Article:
Just a primer: The human tragedy in Japan is awful. My heart and prayers go out to the victims. The best people can do is donate to the red crossRed Cross Japan Relief Effort. Living social is having a match on your contribution. If you donate $5 to Japan, living social will match the donation to make it $10. The deal expires at 1 PM EST. If you are interested in contributing through Living Social click on the following link http://livingsocial.com/redcross. I get absolutely no compensation for any donations or for this paragraph, I am just trying to help people suffering. Since my grandparents suffered the awful genocides of Stalin and Hitler, it has been ingrained in heart to always try to help people.
Back to investing: Although, there is a massive tragedy there is an opportunity to invest in Japan. It also does help the economy recover as more capital inflows will help companies put the money to work.
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The whole situation in Japan is outside my circle of competence. There are two reasons why:
A. I do not understand Japanese companies enough. To my knowledge Japan does not use GAAP or IFRS accounting standards (although, they are switching to IFRS sometime this year I believe). Since I do not understand the accounting standards, I do not think I could invest in the stocks except for perhaps buying a basket of stocks. I own JOF, which is a close ended fund that invests in small cap Japanese stocks. I bought it as a contrarian play and it was trading below book value and at a discount to NAV at the time. I did not buy it after the earthquake but rather last year. In general, I do not own close ended funds, or ETFs; except for JOF, RSX (Russia), and KIE (ishares insurance ETF)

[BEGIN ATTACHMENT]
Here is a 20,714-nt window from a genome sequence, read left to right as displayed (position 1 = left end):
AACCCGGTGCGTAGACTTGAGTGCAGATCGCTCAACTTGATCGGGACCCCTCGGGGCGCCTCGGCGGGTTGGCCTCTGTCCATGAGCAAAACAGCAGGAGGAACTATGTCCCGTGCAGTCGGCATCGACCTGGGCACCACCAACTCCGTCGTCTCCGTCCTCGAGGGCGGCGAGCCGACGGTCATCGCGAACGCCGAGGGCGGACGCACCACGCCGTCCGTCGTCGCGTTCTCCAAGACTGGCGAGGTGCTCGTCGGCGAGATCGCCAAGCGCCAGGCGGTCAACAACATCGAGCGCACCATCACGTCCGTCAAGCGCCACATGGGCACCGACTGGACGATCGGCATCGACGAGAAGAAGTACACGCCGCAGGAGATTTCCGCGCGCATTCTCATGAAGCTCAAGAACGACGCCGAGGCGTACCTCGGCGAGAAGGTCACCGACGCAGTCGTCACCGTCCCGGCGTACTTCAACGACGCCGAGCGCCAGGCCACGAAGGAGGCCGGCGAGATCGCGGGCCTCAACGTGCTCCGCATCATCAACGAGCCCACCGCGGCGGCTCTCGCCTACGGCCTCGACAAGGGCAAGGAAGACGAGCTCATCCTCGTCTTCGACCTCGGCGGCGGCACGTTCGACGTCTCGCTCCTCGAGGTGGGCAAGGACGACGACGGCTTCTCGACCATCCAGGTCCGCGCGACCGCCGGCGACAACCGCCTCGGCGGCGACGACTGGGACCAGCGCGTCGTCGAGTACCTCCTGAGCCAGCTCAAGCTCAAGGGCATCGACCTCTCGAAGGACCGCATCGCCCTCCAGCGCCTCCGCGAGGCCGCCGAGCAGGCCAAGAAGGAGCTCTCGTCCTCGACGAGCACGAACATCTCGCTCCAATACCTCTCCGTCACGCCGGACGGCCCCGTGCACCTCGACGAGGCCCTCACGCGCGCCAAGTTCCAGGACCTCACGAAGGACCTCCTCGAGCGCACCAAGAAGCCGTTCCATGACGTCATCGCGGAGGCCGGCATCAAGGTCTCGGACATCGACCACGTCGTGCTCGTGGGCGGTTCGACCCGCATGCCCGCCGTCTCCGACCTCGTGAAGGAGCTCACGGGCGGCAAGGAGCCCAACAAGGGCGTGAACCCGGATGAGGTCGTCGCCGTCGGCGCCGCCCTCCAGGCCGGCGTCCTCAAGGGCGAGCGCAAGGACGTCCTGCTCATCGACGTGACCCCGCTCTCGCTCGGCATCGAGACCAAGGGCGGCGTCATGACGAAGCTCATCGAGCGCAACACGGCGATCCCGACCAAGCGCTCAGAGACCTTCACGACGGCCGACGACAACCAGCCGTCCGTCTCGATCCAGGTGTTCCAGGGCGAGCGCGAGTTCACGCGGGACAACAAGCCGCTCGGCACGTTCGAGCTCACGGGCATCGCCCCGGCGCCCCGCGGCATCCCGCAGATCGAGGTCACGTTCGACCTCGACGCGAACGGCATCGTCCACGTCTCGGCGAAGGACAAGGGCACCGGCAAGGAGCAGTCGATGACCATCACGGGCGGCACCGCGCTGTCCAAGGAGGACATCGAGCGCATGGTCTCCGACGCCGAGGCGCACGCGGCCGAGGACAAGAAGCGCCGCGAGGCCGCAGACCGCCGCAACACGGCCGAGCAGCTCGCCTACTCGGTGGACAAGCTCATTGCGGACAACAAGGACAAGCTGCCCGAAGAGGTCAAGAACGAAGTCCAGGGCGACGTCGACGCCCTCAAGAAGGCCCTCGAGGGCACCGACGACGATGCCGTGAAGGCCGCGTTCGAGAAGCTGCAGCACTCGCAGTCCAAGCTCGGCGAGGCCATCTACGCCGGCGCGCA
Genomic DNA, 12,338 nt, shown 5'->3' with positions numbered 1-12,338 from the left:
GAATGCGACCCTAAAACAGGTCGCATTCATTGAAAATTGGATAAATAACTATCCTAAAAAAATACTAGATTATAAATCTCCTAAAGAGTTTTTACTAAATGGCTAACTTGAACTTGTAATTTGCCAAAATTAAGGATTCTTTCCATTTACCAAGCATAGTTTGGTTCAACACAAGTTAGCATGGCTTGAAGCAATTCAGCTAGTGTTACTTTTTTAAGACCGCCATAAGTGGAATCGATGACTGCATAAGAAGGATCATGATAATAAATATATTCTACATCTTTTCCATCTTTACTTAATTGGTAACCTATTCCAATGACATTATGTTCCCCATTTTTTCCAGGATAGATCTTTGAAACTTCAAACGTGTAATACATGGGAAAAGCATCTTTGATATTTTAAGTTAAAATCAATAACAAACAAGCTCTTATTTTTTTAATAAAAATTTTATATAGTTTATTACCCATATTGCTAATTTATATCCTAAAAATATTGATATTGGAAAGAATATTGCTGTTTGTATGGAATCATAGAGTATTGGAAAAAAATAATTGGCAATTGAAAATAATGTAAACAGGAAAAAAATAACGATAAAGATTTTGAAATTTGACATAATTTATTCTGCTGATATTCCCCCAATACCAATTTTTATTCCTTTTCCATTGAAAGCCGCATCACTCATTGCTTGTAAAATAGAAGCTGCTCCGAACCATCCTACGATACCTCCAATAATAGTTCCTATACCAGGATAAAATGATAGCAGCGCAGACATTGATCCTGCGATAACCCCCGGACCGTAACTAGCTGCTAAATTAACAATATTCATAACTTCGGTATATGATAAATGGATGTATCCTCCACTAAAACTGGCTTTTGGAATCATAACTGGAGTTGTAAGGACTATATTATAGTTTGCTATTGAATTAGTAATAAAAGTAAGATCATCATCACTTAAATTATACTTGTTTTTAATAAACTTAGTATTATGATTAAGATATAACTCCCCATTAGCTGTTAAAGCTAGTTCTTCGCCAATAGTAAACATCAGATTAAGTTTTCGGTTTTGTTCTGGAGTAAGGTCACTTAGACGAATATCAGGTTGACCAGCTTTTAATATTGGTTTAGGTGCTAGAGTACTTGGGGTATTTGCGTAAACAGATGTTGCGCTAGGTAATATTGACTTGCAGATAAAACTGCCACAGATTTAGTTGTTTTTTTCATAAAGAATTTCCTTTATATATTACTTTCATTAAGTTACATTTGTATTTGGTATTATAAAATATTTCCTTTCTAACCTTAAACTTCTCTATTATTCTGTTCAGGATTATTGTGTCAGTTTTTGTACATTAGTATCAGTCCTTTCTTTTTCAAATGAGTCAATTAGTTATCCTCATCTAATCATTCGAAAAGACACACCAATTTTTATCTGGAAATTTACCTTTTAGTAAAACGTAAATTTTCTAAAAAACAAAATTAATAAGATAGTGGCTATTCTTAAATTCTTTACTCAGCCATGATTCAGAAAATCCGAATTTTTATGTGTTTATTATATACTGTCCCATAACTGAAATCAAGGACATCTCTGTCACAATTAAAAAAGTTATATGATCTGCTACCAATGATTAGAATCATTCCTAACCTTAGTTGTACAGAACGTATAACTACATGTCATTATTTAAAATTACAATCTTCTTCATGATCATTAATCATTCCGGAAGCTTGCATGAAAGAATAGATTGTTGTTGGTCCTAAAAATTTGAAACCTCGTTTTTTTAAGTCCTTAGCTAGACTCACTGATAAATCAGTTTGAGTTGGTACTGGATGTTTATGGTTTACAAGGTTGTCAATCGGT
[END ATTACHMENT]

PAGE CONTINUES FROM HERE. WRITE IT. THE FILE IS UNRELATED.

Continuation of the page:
There is also another factor with Japanese companies. They operate far different than companies in America. Many are family controlled and the interests of the company might not be the same as shareholders (of course this problem exists in countries all over the world including the US, but to my knowledge it is more prevelent in Japan). Japanese companies instead of paying suppliers with cash will buy stock in the supplier. This is common in Japan and although it is not necessarily a bad thing it simply is a different culture, and I do not yet feel comfortable investing there.
B. The nuclear situation is also far beyond my level of competence. I only discuss topics that I know about. I do not understand nuclear science, and cannot access the risk it will pose to Japanese companies.
There is a lot of noise about whether ot invest in Japan right now. I am going to list the approach that I see some colleagues who are value oriented taking on the situation. Therefore, I am posting a few links that I think will be helpful in investors thinking about investing in Japan. There is a wide divergence of views but I think all these articles should be helpful in coming to a decision whether to invest and if so where.
A lot of sophisticated investors visit the site who know more about Japan then me and might be able to find bargains. The index lost 10.2% for the week so there might be some gems out there.
This is the best article I have found on the topic from a great value blogger. This is required reading Is Japan really cheap? Not quite… but there is huge divergence in specific stocks via Can Turtles Fly?
Buy Japan via Geoff Gannon
Investing in Japan Questions and Answers.html via Geoff Gannon
The problem with Japanese companies via the Value Institute
How Should Investors Assess Worst Case Scenarios in Japan via Rational Walk
Japan is not a Bargain via Old School Value
Nassim Taleb on The Earth-Quake in Japan via Value Walk
Feel free to leave comments or other good links in the comments box.
Disclosure: Long JOF